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Why remote working could be your next power move

Vanessa Tierney, CEO and founder, Abodoo

As a disrupted industry, recruitment and remote working go hand in hand. The technology available means we can be in constant contact with our teams and platforms like Zoom, Google hangouts and even Facetime power effective candidate interviews.

As harbingers of the future of work, too, recruiters can lead by example, as we mirror our clients’ worlds. Remote working’s going nowhere: Buffer’s State of Remote Work survey showed that 99% of remote workers want to work remotely in some way and 95% would recommend it to others. Dell plans to have half its workforce working remotely by 2020.

So, as an ambitious recruitment professional, how can remote working be the next step to building a career you love?

You get to make the most of not being in the 9-5

Taking out the daily commute frees up your schedule as does not being tied into regular team meetings. You can use your most energetic time to do your best, deepest work, moving the dial on your productivity and impact. For me, it’s right after the school run and I’ve adopted that start-up founder habit of a power hour first thing in the morning too.

Be thoughtful about your working schedule. It’s easy for boundaries to leak when you work at home. Making up time to respond to emails at 9pm is fine – but not every night. Schedule those sessions in to avoid the “always on” tendency.

Over-communicate your way to success

For me, communication is your key asset when you’re managing a remote team. Invest time in communicating openly and consistently - again there’s a plethora of collaboration tools to support this from Slack, WhatsApp or video conferencing. Schedule 121 check-ins and encourage updates on your team’s goals, projects and achievements. In the absence of quick face to face catch-ups by the coffee machine; your role is very much about steering and guiding through clear communication to create a cohesive team culture. Taking time to crystallise messages, share updates, foster a culture of collaboration will set you up for success.

At the same time, it’s important you’re advocating your own achievements too. Share progress and celebrate your wins and encourage your team to do the same.

Build meaningful relationships

None of us are islands and meaningful relationships form the basis of all success in business. In a people business like ours, there’s such an opportunity to nurture an authentic network of rewarding relationships, whether this is online – through LinkedIn, professional groups and event Instagram, or offline. Find like-minded people in your organisation to form peer-to-peer groups with, offer to mentor younger leaders coming through, or, something that’s worked well for me, is an “inner circle” of other female founders who I Skype and share a Slack channel with on a regular basis.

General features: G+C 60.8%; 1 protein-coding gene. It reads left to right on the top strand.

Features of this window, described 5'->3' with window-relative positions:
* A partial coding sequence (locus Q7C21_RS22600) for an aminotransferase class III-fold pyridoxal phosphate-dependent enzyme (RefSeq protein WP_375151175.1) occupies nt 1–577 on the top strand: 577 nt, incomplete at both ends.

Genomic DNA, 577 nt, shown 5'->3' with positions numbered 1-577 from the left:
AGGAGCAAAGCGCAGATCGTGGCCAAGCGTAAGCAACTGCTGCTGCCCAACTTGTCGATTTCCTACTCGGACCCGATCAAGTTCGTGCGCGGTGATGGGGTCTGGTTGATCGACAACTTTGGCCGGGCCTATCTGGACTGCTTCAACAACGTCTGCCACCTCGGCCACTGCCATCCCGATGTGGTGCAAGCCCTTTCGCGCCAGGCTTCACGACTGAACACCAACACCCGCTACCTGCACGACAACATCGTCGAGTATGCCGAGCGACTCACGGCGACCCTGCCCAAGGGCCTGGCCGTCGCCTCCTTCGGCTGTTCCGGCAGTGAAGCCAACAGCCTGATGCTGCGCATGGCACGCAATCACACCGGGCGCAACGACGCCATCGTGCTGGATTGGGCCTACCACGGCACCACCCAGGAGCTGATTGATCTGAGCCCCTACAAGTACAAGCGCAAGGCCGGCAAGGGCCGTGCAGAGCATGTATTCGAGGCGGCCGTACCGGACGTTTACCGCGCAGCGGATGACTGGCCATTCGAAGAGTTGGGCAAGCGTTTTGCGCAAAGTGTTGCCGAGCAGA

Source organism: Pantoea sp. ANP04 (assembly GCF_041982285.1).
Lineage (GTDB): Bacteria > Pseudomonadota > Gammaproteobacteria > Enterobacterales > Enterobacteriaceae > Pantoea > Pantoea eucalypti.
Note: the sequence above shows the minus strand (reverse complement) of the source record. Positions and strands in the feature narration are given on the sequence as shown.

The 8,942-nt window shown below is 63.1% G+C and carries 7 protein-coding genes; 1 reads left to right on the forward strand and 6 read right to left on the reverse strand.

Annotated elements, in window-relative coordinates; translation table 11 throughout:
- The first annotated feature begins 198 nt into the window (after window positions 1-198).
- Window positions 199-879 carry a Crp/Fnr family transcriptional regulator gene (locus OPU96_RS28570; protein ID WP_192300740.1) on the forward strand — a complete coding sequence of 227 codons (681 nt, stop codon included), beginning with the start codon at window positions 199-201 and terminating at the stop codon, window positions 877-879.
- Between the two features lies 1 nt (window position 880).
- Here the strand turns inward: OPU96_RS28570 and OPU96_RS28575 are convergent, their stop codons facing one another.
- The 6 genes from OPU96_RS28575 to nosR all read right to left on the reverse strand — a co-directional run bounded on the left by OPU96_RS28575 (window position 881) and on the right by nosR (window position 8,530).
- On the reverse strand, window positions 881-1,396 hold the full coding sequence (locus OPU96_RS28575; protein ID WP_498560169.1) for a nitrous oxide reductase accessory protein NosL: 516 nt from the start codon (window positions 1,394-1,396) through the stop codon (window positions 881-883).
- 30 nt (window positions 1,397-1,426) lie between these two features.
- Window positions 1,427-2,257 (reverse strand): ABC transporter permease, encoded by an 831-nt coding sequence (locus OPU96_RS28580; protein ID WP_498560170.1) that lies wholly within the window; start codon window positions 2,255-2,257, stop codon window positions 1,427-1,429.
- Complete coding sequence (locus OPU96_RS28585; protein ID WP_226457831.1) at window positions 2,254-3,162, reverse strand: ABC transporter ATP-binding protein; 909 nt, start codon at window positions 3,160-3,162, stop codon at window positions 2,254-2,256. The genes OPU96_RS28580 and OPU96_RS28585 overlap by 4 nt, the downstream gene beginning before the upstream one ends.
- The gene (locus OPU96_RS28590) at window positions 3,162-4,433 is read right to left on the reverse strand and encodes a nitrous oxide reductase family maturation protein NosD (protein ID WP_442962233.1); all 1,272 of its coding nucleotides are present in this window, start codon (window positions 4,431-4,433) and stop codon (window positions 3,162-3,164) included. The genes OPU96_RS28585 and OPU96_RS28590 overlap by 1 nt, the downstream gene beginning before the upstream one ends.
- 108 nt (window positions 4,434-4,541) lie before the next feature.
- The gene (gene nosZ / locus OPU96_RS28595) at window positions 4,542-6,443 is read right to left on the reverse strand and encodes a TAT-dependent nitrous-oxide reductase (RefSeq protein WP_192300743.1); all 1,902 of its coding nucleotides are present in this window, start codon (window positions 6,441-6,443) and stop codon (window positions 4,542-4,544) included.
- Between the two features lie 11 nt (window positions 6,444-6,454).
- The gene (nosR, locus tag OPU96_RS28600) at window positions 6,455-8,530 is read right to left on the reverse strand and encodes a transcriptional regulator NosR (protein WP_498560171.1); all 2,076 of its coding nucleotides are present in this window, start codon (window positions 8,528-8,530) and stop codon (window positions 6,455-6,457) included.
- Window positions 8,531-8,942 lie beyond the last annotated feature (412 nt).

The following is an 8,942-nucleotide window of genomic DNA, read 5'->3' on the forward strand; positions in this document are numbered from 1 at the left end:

In person contact is as important too. Find a local networking group if your business is truly distributed, or seek out industry meet-up groups in your area – Eventbrite is brimming with these. Stay open minded: I’ve forged great school gate friendships which have become business relationships further down the line. And do hold regular team get-togethers with clear contexts and objectives to give your people a chance to forge their own relationships.

Make professional development a constant

For many remote leaders and workers, learning is an added benefit. You have more energy and time for professional development, and because of the nature of remote working, there’s often that curiosity to seek out trends, educational opportunities and trainings. Again, taking time out for conferences or events can cultivate relationships in your network and support your personal brand. Investing in yourself in this way, sharing your learning on social media and positioning yourself in your industry all feeds back into your role as a leader.

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